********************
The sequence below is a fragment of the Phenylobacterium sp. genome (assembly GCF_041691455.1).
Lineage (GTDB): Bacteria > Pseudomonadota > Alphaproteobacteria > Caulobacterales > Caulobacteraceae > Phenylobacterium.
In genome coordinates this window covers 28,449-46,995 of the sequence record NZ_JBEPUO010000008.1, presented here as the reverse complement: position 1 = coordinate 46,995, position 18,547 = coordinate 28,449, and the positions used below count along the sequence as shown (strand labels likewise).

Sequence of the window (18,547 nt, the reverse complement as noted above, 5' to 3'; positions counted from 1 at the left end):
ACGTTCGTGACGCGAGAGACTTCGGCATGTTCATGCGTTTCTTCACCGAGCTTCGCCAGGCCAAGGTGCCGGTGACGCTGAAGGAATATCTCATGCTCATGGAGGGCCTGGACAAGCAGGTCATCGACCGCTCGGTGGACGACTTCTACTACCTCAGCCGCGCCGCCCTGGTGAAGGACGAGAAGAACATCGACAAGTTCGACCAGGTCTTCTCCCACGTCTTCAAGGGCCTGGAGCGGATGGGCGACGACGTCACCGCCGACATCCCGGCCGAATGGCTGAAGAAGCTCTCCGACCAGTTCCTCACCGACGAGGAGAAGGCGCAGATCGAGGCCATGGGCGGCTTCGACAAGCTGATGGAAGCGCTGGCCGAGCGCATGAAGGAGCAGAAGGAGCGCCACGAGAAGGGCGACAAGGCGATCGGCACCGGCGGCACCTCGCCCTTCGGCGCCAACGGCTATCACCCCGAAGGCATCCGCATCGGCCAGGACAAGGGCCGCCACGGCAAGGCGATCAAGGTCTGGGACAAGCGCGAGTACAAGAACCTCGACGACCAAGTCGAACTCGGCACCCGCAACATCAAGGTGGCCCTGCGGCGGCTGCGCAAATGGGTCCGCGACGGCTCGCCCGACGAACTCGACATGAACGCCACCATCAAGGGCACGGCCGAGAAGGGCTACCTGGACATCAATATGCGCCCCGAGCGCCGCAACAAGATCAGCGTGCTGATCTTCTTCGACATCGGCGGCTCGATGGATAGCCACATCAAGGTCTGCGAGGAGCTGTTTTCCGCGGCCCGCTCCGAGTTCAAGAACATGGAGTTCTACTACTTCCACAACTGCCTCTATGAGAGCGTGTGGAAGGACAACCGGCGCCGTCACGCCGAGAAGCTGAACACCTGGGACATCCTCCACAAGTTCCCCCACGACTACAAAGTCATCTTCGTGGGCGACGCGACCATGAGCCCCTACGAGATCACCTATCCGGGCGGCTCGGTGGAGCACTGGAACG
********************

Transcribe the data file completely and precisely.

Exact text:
The sequence below is a fragment of the Phenylobacterium sp. genome (assembly GCF_041691455.1).
Lineage (GTDB): Bacteria > Pseudomonadota > Alphaproteobacteria > Caulobacterales > Caulobacteraceae > Phenylobacterium.
In genome coordinates this window covers 28,449-46,995 of the sequence record NZ_JBEPUO010000008.1, presented here as the reverse complement: position 1 = coordinate 46,995, position 18,547 = coordinate 28,449, and the positions used below count along the sequence as shown (strand labels likewise).

Sequence of the window (18,547 nt, the reverse complement as noted above, 5' to 3'; positions counted from 1 at the left end):
ACGTTCGTGACGCGAGAGACTTCGGCATGTTCATGCGTTTCTTCACCGAGCTTCGCCAGGCCAAGGTGCCGGTGACGCTGAAGGAATATCTCATGCTCATGGAGGGCCTGGACAAGCAGGTCATCGACCGCTCGGTGGACGACTTCTACTACCTCAGCCGCGCCGCCCTGGTGAAGGACGAGAAGAACATCGACAAGTTCGACCAGGTCTTCTCCCACGTCTTCAAGGGCCTGGAGCGGATGGGCGACGACGTCACCGCCGACATCCCGGCCGAATGGCTGAAGAAGCTCTCCGACCAGTTCCTCACCGACGAGGAGAAGGCGCAGATCGAGGCCATGGGCGGCTTCGACAAGCTGATGGAAGCGCTGGCCGAGCGCATGAAGGAGCAGAAGGAGCGCCACGAGAAGGGCGACAAGGCGATCGGCACCGGCGGCACCTCGCCCTTCGGCGCCAACGGCTATCACCCCGAAGGCATCCGCATCGGCCAGGACAAGGGCCGCCACGGCAAGGCGATCAAGGTCTGGGACAAGCGCGAGTACAAGAACCTCGACGACCAAGTCGAACTCGGCACCCGCAACATCAAGGTGGCCCTGCGGCGGCTGCGCAAATGGGTCCGCGACGGCTCGCCCGACGAACTCGACATGAACGCCACCATCAAGGGCACGGCCGAGAAGGGCTACCTGGACATCAATATGCGCCCCGAGCGCCGCAACAAGATCAGCGTGCTGATCTTCTTCGACATCGGCGGCTCGATGGATAGCCACATCAAGGTCTGCGAGGAGCTGTTTTCCGCGGCCCGCTCCGAGTTCAAGAACATGGAGTTCTACTACTTCCACAACTGCCTCTATGAGAGCGTGTGGAAGGACAACCGGCGCCGTCACGCCGAGAAGCTGAACACCTGGGACATCCTCCACAAGTTCCCCCACGACTACAAAGTCATCTTCGTGGGCGACGCGACCATGAGCCCCTACGAGATCACCTATCCGGGCGGCTCGGTGGAGCACTGGAACG